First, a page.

Project Bolero Devlog 33

A visualization of a navigation layer used by the platforming and collision detection modules. I realize I haven’t really shown much footage of the engine as it is, so I uploaded some clips to Twitter here. (Please excuse the poor video quality, I’ll have to find a better way to capture video at some point.)

 

Work Since Last Devlog

Collision Detection

I rewrote the collision detection / resolution and platforming code to better support sloped tiles. I made two attempts. The first time, I tried to do it without a dedicated navigation layer. While it seemed pretty solid at first, it turned out to have some undesirable positioning bugs in certain use cases.

 

First Attempt

Besides refactoring, there were two major parts to the issue:

1: Allowing actors to selectively pass through certain solid blocks, when these blocks would otherwise interfere with traversing sloped terrain.

For example: In the following two images, the bounding-box rests on a slope at its bottom-center point, and passes through the nearby solid blocks in its lower-left quadrant. In the images that follow, the solid blocks prevent the box from intersecting.

 

 

2: Maintaining continuity of movement when an actor travels across areas which are perceived by the user as a single surface, but which are just tiles in a map with no context for what they constitute.

In most cases (without very high-velocity movement, at least), we really don’t want the player or other actors to disconnect from the ground when walking up and down slopes on different vertical planes. Even if disconnecting might be closer to a realistic physics simulation, it can interfere with jumps and other actions.

This picture shows a surface which spans three rows on the map. We would expect a player character to remain attached to it while walking across, even when moving at a fairly quick rate:

 

My first approach for problem #1 was to change how I do collision detection against solids. I used to just check if edges of the actor’s bounding box intersect solid tiles. I changed it so that the checks start at the middle of the actor’s box, and fan out to the left and right. If a slope tile is encountered whose far-end is at the top coordinate possible, such that it fully covers any solids behind it, then those solids are ignored for this specific collision check.

There can be unwanted and unexpected behavior as a result of this if your actor’s hitbox is much larger than the tiles it’s walking over. But with the old system, this sort of hitbox would just fail to climb slopes because they’d bump into the surrounding solids anyways.

A diagram I threw together while trying to figure this out. I’ve since chucked this entirely in favour of a navigation layer.

 

For problem #2, I tried to track the kind of terrain at three points:

  • BC: Terrain at the actor’s bottom-center coordinate
  • ABC: Terrain at tile above BC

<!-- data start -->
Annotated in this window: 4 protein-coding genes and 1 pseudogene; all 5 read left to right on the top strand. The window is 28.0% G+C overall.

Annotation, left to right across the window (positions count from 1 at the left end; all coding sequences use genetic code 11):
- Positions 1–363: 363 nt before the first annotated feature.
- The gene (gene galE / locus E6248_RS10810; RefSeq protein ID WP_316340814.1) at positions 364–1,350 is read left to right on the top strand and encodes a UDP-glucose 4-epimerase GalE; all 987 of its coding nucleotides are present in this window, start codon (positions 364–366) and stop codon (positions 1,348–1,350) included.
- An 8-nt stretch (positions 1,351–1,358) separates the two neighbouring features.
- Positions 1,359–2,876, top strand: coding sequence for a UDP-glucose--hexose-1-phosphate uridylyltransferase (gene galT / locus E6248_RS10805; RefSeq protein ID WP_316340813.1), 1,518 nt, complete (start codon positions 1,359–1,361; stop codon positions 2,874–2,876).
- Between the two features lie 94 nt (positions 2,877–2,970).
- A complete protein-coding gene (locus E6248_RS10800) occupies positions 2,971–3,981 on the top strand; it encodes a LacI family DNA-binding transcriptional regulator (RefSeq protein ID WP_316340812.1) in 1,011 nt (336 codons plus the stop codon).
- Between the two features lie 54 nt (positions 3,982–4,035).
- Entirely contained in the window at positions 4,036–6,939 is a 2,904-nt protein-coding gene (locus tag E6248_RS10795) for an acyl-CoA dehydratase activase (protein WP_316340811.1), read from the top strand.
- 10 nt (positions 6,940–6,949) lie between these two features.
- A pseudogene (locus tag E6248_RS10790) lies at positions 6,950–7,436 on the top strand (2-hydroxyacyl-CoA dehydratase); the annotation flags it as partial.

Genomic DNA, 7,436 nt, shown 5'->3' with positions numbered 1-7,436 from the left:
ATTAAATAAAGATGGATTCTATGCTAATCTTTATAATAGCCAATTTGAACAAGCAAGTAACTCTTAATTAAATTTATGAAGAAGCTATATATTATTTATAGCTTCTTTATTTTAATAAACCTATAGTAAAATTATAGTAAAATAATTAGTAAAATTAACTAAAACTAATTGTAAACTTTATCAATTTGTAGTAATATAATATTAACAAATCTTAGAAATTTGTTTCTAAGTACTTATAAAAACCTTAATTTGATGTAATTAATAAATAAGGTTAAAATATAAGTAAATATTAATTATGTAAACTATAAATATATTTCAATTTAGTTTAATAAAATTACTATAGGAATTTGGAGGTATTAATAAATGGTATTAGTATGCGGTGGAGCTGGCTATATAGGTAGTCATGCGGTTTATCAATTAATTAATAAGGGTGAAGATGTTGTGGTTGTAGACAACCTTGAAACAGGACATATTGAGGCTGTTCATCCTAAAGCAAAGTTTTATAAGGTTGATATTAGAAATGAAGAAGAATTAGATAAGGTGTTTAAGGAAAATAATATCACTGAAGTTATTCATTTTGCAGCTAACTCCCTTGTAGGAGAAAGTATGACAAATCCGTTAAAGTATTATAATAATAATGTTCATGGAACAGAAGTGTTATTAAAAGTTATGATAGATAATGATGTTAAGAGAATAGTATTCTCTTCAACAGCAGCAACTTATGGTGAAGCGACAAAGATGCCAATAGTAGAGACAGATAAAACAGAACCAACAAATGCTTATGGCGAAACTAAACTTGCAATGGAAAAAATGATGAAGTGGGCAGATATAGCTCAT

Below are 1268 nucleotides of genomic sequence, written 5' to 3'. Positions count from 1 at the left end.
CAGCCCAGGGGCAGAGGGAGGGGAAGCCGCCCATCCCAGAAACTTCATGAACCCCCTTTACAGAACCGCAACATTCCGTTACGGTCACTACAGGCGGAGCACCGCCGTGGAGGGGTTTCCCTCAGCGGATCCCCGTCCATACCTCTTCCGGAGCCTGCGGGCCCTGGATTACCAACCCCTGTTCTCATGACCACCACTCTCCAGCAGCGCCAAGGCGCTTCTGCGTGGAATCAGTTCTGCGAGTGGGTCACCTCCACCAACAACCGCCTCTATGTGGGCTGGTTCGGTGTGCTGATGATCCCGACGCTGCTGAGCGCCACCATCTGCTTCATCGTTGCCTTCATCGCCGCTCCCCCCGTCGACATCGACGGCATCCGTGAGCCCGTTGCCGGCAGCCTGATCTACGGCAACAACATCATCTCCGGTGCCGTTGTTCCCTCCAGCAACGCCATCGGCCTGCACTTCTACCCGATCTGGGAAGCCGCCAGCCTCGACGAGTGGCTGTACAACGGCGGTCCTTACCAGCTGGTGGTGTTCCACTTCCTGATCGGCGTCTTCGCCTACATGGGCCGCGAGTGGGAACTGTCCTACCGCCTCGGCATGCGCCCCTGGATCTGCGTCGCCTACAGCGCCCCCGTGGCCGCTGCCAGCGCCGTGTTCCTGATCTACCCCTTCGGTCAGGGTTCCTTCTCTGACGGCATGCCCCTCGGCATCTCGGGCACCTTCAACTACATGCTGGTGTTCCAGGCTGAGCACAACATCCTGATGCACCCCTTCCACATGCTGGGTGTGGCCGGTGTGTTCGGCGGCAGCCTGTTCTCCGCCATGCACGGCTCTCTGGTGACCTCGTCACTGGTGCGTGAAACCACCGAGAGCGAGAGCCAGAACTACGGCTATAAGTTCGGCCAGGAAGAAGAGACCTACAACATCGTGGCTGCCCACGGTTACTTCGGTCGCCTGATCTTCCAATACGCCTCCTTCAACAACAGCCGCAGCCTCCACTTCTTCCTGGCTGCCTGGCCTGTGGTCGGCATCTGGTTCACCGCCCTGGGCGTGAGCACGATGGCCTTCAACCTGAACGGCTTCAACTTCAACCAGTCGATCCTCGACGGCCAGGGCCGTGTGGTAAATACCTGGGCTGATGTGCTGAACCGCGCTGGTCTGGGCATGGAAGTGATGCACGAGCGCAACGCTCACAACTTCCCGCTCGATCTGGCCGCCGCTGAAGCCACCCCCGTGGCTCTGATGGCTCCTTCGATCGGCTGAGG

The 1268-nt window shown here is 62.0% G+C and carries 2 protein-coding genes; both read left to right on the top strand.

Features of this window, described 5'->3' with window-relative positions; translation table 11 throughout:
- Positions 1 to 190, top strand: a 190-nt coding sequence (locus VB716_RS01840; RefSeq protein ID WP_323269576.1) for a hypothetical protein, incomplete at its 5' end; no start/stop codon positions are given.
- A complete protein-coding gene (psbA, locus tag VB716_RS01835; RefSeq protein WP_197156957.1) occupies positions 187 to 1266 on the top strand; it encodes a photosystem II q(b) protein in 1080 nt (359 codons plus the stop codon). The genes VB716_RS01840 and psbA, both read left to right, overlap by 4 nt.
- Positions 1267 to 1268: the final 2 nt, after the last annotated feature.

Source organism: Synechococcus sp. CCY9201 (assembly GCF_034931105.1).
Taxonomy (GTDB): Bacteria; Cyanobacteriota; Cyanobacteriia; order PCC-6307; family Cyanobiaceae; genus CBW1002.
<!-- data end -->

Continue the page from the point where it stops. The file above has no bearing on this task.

• BBC: Terrain at tile beneath BC

I thought that some compound if statements using these three would be enough to figure out the context, but I was still having problems with actors landing on slopes from the air at high-velocities.

 

Second Attempt

Attempts to patch bugs in the per-tick code with this approach weren’t working well at all. I’d maybe fix one thing, then one or two other problems would show up. No good. So I added a navigation layer for each map, which stores a simplified representation of the map just for the collision system.

The biggest difference is that solid tiles now block movement on each of their four sides independently, and which side is blocking is determined at map initialization by looking at the kind of terrain in each of the tile’s neighbours. The layer is implemented as a set of Lua sparse arrays, one for each property. Currently the following can be checked:

  • Block Ingress At Top
  • Block Ingress At Bottom
  • Block Ingress At Left
  • Block Ingress At Right
  • Tile contains a slope

Actors can no longer snag on diagonal ground, because those horizontal collision flags are never set when it’s determined that the solid tile is adjacent to a slope or another solid. It also doesn’t require the fragile “check for slopes in the middle, and selectively ignore solid tiles under the right circumstances” collision pass that I was doing earlier.

 

Another visualization of the navigation map.

 

I’m not done, because there are still a few remaining placement issues with certain layouts that I haven’t resolved. I really wanted to get it done this weekend, and I’m not happy that this devlog isn’t closing the book on these problems. I’m honestly pretty burned out and would rather focus on something else, but it’s important to get this working right. At least I’ve resolved those high-velocity collision bugs, and the collision code in general is now a lot clearer and readable than it used to be.

 

Scenes and Actors

In the scene structure, I added an array which manages the order in which actors are processed, independent of the actor array list. This lets actorAdd() / actorRemove() recycle stale actor tables without impacting the order in which newly-spawned actors are run, or messing with actor-to-actor targeting handles. When an actor is destroyed or removed by something mid-tick, the actual removal is deferred to the end of the tick so that other references don’t get mangled. Removed actors are then purged from the actor order array.

 

Troubleshooting Wild Goose Chase

For testing purposes, I have a debug key configured to rapidly spawn NPC actors from the player’s location. I noticed that performance tanks badly in the main testing area, immediately after startup, even with only about 100 – 120 actors. After hammering the scene with actors for a bit, the issue clears up, and I can get over 200 without dropping below 100FPS. The weird thing is that I can switch to two other test areas, do the same thing, and not experience the same kind of performance dip. I have no idea what’s causing this.

I decided to start by watching Lua memory usage with collectgarbage(“count”) and overall program memory by looking at System Monitor. It was going up pretty fast, about 98KB per second, but surely that’s not enough to tank the whole game? The memory consumption continued even when in the pause menu and debug overlay, so it’s probably not related, but I had to drop this and investigate anyways because it’s not good to have unexplained allocations like that.